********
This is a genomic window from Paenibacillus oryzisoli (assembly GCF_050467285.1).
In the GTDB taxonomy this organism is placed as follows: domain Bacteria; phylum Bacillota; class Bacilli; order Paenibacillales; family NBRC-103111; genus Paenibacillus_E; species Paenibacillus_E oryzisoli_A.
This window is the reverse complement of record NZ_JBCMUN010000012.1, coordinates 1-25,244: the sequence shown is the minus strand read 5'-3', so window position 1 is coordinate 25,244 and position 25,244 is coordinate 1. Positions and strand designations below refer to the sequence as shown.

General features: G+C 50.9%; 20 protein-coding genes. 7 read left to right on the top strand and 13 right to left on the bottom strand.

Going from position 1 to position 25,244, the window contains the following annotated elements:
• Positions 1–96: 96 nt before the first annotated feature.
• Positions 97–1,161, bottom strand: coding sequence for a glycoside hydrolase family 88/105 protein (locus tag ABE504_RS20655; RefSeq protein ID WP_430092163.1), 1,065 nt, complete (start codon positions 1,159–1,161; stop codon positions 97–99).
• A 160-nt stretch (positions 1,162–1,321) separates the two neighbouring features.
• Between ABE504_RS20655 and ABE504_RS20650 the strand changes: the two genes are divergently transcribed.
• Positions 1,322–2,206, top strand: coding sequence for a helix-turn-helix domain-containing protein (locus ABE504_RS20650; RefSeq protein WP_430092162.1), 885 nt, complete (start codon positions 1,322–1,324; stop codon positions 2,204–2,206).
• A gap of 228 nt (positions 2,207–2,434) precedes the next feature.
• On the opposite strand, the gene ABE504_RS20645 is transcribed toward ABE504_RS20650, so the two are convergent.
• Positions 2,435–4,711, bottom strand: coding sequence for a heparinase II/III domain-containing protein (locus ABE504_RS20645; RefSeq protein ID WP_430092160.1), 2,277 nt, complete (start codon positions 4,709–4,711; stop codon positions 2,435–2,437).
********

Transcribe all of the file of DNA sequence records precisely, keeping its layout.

This is a genomic window from Paenibacillus oryzisoli (assembly GCF_050467285.1).
In the GTDB taxonomy this organism is placed as follows: domain Bacteria; phylum Bacillota; class Bacilli; order Paenibacillales; family NBRC-103111; genus Paenibacillus_E; species Paenibacillus_E oryzisoli_A.
This window is the reverse complement of record NZ_JBCMUN010000012.1, coordinates 1-25,244: the sequence shown is the minus strand read 5'-3', so window position 1 is coordinate 25,244 and position 25,244 is coordinate 1. Positions and strand designations below refer to the sequence as shown.

General features: G+C 50.9%; 20 protein-coding genes. 7 read left to right on the top strand and 13 right to left on the bottom strand.

Going from position 1 to position 25,244, the window contains the following annotated elements:
• Positions 1–96: 96 nt before the first annotated feature.
• Positions 97–1,161, bottom strand: coding sequence for a glycoside hydrolase family 88/105 protein (locus tag ABE504_RS20655; RefSeq protein ID WP_430092163.1), 1,065 nt, complete (start codon positions 1,159–1,161; stop codon positions 97–99).
• A 160-nt stretch (positions 1,162–1,321) separates the two neighbouring features.
• Between ABE504_RS20655 and ABE504_RS20650 the strand changes: the two genes are divergently transcribed.
• Positions 1,322–2,206, top strand: coding sequence for a helix-turn-helix domain-containing protein (locus ABE504_RS20650; RefSeq protein WP_430092162.1), 885 nt, complete (start codon positions 1,322–1,324; stop codon positions 2,204–2,206).
• A gap of 228 nt (positions 2,207–2,434) precedes the next feature.
• On the opposite strand, the gene ABE504_RS20645 is transcribed toward ABE504_RS20650, so the two are convergent.
• Positions 2,435–4,711, bottom strand: coding sequence for a heparinase II/III domain-containing protein (locus ABE504_RS20645; RefSeq protein ID WP_430092160.1), 2,277 nt, complete (start codon positions 4,709–4,711; stop codon positions 2,435–2,437).